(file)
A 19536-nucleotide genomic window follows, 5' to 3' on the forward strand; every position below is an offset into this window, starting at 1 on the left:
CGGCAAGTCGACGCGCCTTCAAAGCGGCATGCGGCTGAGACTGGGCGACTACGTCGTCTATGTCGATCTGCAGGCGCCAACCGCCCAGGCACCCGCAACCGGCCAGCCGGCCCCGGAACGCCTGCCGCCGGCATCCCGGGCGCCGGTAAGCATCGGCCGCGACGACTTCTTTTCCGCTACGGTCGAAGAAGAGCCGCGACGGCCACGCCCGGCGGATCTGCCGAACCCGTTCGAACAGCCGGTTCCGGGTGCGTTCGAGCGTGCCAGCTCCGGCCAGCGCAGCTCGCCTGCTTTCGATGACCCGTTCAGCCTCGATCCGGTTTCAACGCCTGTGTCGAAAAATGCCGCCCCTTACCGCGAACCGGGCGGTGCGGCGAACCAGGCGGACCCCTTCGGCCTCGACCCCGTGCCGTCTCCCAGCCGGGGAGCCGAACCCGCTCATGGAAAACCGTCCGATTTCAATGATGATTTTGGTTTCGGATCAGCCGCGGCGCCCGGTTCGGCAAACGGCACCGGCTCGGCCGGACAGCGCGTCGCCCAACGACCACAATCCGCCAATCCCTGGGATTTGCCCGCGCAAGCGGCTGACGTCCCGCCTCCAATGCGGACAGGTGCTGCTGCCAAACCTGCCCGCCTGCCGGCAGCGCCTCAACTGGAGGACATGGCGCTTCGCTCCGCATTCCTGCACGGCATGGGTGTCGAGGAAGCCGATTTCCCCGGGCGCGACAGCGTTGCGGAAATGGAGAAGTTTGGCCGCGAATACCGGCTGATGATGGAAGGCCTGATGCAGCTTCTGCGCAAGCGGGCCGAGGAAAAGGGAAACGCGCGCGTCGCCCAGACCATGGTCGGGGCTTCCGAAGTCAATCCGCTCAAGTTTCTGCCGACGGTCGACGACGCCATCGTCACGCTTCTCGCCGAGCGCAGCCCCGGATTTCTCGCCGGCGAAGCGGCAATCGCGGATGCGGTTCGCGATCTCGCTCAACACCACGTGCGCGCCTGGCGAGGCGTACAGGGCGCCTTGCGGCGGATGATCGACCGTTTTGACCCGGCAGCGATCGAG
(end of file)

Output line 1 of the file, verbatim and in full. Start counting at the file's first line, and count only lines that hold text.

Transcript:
A 19536-nucleotide genomic window follows, 5' to 3' on the forward strand; every position below is an offset into this window, starting at 1 on the left: